Victoria Azarenka , in London, on Sunday. (Getty Images)
London: Wimbledon, a grassy place where tradition is a brand, has changed dramatically.
At a tournament where more formal attire was once the rule, some fans were walking around the grounds this week in bare feet and cut-off shorts. One of the young uniformed stewards directing spectators to their seats has huge tattoos on both arms.
But the biggest change is on a grander scale. It is the retractable roof that covers Centre Court and has become an increasingly significant factor since it was used sparingly in the first two years of its existence in 2009 and 2010.
Built, after great debate and at great expense, to combat the infamous London weather and guarantee entertainment to worldwide television audiences, the roof has fulfilled that purpose in style and also has provided a welcome measure of security late in the second week that semi-finals and finals will be played on time.
But Wimbledon still has a roof issue, and it has little to do with rain.
“Look, this is an outdoor tournament, so I think everybody wants to play when the roof is open,” said Novak Djokovic, the defending champion and No. 1 seed.
It was closed from start to finish as a precautionary measure on Friday, which was strange indeed considering that the other 18 match courts at Wimbledon were in full service outdoors. As Djokovic worked to beat Radek Stepanek in four sets indoors, some of their fellow pros sat on the deck of the players restaurant and lunched in their sunglasses.
“I was a little surprised when I saw sunshine that the roof is closed,” Djokovic said. “But obviously they’re relying on the forecast that I don’t think is very reliable here.”
When a match starts with the roof closed on Centre Court, tournament rules and tour-wide practice dictate that it finish with the roof closed. But the tournament referee Andrew Jarrett did have the option to open it before each of the final two scheduled matches Friday. With rain still a possibility, he declined to do so.
Opening the roof at Wimbledon requires a short delay; closing it and establishing appropriate conditions for play requires an even longer break of up to 45 minutes. To open it when there is a reasonable chance of having to close it again is thus a risk for a tournament where television networks crave continuous play.
And so they played on under cover Friday, with Agnieszka Radwanska routing Heather Watson and Roger Federer rallying from a two-set deficit against Julien Benneteau, who had already beaten Federer indoors on a hard court in Paris in 2009. “It does play different indoors,” Federer said of the grass. “ Indoor grass is not something we are used to.”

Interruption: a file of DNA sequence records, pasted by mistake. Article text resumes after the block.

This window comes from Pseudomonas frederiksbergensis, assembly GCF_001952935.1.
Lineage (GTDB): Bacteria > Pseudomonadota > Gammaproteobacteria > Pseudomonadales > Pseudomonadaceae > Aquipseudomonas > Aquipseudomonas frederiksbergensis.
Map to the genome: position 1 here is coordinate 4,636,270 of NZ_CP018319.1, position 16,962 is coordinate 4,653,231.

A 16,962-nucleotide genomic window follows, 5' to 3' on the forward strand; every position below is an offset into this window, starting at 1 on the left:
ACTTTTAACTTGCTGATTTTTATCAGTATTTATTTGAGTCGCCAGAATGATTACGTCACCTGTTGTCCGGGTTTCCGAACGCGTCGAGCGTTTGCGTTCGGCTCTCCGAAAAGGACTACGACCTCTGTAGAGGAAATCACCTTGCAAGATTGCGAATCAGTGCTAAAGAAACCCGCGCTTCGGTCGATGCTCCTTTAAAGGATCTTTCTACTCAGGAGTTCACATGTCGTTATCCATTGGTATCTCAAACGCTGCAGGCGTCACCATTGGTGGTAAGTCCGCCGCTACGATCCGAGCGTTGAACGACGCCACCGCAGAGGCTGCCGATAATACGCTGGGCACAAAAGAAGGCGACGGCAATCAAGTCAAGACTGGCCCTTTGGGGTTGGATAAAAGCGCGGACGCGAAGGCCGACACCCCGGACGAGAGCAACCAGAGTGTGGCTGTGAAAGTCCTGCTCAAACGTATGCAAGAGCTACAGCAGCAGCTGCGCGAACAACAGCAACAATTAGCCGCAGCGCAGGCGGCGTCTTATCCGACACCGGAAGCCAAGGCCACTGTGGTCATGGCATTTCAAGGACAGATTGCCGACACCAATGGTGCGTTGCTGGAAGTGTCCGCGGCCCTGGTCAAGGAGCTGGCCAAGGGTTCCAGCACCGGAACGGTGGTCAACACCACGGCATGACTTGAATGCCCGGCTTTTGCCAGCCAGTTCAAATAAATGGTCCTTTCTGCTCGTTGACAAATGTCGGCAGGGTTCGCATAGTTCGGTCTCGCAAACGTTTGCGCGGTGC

Rain or no rain, Federer and the other stars regularly scheduled on Centre Court will soon get used to it unless Wimbledon changes its policies. The roof has become a major player: never more than on Thursday night when Lukas Rosol was able to finish off one of the bigger upsets in recent tennis history over Rafael Nadal.
Without the roof, the match would almost certainly have been stopped for darkness in the fifth set. “They would have been coming back today to finish,” said Philip Brook, chairman of the All England Club, still shaking his head on Friday at the 100th-ranked Rosol’s five-set victory.
The history of Wimbledon, with all its rain-delayed matches past, might have been very different with a roof: Tim Henman, Britain’s great hope for nearly a decade, might actually have reached the final instead of losing in a three-day semi-final. Goran Ivanisevic would never have faced Patrick Rafter in a raucous Monday final in 2001.
But Thursday, with light starting to fade and Nadal having won the fourth set, Jarrett elected to close the roof and play the entire fifth set indoors under the lights. The Centre Court crowd roared its collective approval at the announcement, delighted to see a conclusion. But Nadal looked much less delighted: surprised that the process of closing the roof was going to take at least 30 minutes and too well aware that momentum is a precious thing in tennis.
“My feeling was, is completely new stadium with new roof, so the normal thing is cover the roof in five to 10 minutes,” Nadal said. “That was my thought.”
His thought was understandable. The grass-court tournament in Halle, Germany, can close the retractable roof on its smaller-scale main court in approximately two minutes, and the players sometimes even play on while it closes.
But retrofitting Wimbledon’s venerable Centre Court with a roof was a more complicated process. Though closing the roof itself requires only eight to 10 minutes, another 20 to 30 minutes is required for an airflow system to remove condensation from inside the stadium to ensure that the grass does not become slippery.
“It might be a humid day, but equally if you get a closed bowl with the roof closed and 15,000 people arriving from the pouring rain outside wearing raincoats, that’s going to be taken into the atmosphere,” Jarrett said. “All of that has to be cleared away.”
There is little doubt that the system works well. But its existence has created issues that were not clear initially. Above all, it is gradually transforming Wimbledon into a night tournament even though it has no official night sessions. According to Wimbledon’s general policy, the three matches originally scheduled for Centre Court each day will be played to their completion even if it means closing the roof for darkness instead of rain, as was the case Thursday.